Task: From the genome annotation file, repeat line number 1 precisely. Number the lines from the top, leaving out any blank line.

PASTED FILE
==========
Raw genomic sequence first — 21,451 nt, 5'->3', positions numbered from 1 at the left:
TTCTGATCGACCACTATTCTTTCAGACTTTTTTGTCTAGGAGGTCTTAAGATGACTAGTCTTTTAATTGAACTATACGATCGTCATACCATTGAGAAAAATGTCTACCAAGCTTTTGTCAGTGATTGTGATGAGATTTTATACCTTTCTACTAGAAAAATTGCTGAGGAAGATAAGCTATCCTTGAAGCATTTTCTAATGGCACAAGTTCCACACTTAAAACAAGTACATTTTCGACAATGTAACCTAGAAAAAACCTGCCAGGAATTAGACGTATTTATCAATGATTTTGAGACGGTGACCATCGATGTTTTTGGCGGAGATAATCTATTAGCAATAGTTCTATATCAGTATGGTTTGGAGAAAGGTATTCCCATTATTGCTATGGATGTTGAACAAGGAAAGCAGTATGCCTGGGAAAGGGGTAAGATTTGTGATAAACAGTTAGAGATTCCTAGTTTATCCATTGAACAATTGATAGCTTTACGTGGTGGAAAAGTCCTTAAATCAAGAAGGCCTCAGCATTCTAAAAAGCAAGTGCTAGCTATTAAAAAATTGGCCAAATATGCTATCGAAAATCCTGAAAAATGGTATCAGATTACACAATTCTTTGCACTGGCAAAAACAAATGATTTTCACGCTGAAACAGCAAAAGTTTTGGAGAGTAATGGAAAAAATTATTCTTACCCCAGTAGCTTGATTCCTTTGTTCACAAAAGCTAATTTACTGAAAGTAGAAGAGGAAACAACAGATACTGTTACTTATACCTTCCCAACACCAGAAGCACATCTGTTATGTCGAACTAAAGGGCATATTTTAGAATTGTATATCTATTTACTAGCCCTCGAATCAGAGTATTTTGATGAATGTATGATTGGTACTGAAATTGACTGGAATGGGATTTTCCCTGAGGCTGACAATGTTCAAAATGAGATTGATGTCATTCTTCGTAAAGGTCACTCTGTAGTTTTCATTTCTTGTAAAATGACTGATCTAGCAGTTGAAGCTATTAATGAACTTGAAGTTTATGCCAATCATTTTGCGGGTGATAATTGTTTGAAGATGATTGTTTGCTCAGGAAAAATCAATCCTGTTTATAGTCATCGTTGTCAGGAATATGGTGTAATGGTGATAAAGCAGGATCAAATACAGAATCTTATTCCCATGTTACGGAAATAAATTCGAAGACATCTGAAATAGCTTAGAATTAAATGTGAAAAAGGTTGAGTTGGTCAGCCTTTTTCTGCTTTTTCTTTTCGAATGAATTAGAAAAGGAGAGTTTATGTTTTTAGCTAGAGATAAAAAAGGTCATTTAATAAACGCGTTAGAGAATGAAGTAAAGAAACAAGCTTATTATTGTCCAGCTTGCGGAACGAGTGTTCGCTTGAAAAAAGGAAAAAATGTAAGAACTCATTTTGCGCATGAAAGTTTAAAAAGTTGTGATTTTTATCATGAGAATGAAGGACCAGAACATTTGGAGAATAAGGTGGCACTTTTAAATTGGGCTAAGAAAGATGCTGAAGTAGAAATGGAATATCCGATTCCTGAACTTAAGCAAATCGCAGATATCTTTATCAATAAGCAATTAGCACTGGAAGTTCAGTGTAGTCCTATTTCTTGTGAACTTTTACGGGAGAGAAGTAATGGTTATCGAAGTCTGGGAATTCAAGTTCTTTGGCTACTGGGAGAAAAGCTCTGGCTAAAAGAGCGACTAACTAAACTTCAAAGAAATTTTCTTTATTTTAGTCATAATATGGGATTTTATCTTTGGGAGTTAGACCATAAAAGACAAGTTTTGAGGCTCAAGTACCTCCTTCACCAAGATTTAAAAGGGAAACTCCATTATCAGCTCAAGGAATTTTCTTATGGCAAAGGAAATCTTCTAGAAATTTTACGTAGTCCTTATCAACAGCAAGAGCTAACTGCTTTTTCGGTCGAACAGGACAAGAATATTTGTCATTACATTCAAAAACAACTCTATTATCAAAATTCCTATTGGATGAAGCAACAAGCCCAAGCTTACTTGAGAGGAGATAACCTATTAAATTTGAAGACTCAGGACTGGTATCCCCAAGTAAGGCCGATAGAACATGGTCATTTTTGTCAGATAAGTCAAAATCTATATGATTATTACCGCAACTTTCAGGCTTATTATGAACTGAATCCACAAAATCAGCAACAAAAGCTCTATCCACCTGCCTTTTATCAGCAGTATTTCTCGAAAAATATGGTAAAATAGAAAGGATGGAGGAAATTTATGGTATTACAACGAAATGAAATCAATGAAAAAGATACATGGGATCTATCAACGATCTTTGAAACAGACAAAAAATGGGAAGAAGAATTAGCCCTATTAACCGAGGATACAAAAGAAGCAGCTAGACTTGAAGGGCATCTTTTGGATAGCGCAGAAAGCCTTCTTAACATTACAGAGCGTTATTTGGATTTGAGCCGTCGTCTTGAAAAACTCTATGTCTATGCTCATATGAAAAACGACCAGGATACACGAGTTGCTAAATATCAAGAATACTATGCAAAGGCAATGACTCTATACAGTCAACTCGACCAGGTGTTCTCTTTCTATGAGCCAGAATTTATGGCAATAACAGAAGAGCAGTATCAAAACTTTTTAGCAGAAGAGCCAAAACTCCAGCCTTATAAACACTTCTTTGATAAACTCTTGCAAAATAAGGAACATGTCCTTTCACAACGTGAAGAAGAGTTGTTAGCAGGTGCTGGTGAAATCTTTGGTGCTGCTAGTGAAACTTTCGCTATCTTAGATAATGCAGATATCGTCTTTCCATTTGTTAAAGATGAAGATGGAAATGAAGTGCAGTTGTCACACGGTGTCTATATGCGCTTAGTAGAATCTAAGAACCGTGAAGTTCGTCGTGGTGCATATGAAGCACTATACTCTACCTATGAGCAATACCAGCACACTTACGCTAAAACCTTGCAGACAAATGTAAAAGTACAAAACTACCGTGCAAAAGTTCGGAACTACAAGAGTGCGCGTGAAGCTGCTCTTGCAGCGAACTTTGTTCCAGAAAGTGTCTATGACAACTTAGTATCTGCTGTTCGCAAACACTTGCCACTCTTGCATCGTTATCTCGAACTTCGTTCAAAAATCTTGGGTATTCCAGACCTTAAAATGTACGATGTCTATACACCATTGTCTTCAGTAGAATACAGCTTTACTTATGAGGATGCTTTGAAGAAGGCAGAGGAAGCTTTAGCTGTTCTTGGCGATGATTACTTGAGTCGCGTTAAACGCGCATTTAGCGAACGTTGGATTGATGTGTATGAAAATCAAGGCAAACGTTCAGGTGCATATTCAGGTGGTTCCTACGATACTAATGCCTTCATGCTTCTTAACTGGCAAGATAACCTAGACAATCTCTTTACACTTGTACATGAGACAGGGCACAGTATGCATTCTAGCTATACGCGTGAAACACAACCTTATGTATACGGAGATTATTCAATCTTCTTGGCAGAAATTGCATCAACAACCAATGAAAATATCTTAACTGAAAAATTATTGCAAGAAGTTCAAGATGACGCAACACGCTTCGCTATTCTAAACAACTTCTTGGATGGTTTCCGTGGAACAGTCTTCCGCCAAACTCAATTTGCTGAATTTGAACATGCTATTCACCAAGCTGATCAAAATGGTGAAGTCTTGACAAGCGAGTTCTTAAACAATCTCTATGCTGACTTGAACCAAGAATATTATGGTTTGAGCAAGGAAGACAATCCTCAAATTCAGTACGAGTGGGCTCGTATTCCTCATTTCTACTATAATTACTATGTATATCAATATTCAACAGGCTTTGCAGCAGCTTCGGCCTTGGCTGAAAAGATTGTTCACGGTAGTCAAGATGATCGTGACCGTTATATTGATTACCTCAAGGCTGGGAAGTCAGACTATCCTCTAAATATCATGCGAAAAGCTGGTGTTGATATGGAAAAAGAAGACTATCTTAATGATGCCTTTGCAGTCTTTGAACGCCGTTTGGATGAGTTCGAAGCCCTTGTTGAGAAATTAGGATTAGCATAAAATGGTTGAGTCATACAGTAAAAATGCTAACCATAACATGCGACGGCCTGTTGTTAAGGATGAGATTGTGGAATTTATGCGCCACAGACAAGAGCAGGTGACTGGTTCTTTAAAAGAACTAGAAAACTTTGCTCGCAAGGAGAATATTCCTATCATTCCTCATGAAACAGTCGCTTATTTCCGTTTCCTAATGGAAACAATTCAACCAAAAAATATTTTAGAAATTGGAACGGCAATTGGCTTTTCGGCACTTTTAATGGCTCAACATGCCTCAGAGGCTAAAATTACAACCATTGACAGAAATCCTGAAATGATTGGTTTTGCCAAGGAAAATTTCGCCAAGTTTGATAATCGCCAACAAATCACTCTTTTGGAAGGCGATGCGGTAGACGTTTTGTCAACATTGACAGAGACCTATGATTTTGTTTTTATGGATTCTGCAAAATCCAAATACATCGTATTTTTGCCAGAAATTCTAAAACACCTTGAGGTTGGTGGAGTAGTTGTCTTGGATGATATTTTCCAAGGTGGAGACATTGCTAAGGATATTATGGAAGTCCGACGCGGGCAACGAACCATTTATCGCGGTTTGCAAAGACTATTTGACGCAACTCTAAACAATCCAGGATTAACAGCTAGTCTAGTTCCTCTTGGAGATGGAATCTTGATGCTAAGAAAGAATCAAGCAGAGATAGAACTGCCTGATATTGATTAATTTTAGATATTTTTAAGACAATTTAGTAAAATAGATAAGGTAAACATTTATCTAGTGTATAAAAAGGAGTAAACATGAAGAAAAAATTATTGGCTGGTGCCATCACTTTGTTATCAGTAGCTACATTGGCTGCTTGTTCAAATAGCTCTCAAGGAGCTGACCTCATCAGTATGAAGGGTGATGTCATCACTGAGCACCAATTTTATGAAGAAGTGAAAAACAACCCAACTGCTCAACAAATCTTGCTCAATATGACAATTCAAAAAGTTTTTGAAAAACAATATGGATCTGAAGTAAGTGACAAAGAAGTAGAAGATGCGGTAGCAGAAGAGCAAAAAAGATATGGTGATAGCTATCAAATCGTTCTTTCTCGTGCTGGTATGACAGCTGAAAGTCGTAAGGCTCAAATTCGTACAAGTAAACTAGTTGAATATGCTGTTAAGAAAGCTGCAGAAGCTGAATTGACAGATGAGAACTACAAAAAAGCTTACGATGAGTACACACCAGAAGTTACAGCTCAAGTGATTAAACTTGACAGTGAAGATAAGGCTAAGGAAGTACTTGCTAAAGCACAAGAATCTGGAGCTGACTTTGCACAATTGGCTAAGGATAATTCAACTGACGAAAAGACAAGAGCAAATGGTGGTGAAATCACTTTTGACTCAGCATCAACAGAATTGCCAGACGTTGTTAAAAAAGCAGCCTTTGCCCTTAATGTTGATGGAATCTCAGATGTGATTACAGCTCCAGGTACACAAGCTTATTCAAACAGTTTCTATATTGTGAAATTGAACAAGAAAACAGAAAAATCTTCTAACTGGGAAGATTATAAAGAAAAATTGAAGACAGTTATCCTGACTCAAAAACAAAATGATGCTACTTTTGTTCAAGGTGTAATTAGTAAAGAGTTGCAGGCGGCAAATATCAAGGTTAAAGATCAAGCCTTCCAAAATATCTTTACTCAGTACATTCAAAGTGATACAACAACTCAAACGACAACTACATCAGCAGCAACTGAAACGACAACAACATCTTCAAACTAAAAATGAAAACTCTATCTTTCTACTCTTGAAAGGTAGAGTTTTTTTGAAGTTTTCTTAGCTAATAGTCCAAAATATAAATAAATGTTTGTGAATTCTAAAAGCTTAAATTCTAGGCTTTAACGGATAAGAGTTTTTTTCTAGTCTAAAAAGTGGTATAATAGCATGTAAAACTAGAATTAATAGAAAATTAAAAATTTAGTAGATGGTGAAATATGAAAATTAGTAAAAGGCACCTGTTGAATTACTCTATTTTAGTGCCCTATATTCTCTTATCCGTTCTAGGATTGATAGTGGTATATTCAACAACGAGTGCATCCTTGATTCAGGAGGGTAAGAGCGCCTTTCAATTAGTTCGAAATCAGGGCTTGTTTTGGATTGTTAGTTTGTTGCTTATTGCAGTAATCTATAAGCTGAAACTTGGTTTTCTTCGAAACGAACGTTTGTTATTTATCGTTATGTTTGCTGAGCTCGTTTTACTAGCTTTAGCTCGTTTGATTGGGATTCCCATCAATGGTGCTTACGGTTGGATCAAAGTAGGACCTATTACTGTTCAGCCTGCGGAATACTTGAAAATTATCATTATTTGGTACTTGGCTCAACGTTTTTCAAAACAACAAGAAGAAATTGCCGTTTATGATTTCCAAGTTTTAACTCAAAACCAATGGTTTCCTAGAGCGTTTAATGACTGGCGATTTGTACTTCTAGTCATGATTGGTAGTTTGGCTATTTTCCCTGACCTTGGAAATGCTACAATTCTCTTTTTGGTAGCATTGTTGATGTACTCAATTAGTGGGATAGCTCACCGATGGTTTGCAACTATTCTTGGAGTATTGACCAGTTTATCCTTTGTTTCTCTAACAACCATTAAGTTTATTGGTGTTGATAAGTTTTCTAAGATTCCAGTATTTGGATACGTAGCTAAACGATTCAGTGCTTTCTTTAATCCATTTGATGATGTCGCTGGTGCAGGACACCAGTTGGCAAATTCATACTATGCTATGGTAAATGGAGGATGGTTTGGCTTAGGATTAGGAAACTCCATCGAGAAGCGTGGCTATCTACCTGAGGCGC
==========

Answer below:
Raw genomic sequence first — 21,451 nt, 5'->3', positions numbered from 1 at the left: